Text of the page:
As most individuals and tax professionals know by now, the standard deduction almost doubled under the Tax Cuts and Jobs Act (TCJA) for the single, married filing jointly (MFJ), married filing separately (MFS), head of household (HOH) and surviving spouse filing statuses. For the 2020 tax year under the TCJA, the standard deduction dollar amounts increased to:

  • $24,800 for MFJ and surviving spouses
  • $18,650 for HOH
  • $12,400 for singles and MFS
  • $1,300 for MFJ, over 65 or blind
  • $1,650 for singles and HOH, over 65 or blind

The TCJA temporarily increases the basic standard deduction for individuals across all filing statuses. This provision began in 2018 and continues through 2025, when it sunsets. For taxpayers who do not itemize, this increase to the standard deduction results in a decrease of taxable income in most situations. Let’s look at two examples to see how the new tax act lowers the taxpayer’s tax liability.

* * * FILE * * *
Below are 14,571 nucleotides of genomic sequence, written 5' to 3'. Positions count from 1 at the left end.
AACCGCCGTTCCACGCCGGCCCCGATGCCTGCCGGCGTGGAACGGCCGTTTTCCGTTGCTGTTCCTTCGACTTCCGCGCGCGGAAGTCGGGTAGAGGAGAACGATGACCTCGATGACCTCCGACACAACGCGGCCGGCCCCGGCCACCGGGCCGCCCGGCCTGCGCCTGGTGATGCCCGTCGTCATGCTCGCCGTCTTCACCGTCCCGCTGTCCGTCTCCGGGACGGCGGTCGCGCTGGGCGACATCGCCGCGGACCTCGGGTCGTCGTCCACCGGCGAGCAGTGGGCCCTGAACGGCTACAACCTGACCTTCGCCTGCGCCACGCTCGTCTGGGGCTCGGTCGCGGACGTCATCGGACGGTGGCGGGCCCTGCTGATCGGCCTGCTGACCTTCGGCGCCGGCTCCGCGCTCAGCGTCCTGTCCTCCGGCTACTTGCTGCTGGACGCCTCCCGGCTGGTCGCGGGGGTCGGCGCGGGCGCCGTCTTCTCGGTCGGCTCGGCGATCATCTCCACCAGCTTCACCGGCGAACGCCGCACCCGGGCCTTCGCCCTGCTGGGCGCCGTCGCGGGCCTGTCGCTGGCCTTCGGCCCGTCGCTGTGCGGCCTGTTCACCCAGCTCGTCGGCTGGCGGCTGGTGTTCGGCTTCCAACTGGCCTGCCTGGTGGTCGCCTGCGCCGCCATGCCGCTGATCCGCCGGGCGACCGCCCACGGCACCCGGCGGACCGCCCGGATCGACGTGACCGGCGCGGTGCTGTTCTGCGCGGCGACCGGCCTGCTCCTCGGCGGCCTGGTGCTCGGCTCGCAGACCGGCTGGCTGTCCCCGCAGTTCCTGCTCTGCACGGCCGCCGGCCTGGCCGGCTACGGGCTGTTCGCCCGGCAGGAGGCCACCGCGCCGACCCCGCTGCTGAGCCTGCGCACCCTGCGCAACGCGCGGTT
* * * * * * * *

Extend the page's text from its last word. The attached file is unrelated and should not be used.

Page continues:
Example 1

In 2020, Carly, a single taxpayer, qualifies for an additional deduction because she is 70 years old. Her standard deduction for 2020 is $14,050 ($12,400, the standard deduction for 2020, plus $1,650, the 2020 additional standard deduction for the singles who are over 65 or blind).

Example 2

In 2020, Nicole and her spouse are joint filers. Both qualify for an additional standard deduction because they are both over 65. Their Form 1040 standard deduction is $27,400 ($24,800, the 2020 standard deduction for joint filers, plus 2 x $1,300, the 2020 additional standard deduction for married persons who are over 65 or blind).

The above examples reflect the benefit of the new standard deduction. Millions of taxpayers won’t be itemizing this year to reduce their Federal income-tax bill. They’ll claim the standard deduction instead.

Barry Lisak is an IRS Enrolled Agent, meaning that he has passed special U.S. Treasury Department exams that qualify him to represent clients dealing with audits or tax-resolution cases. Any questions can be directed to him at (516) TAX-SAVE, or

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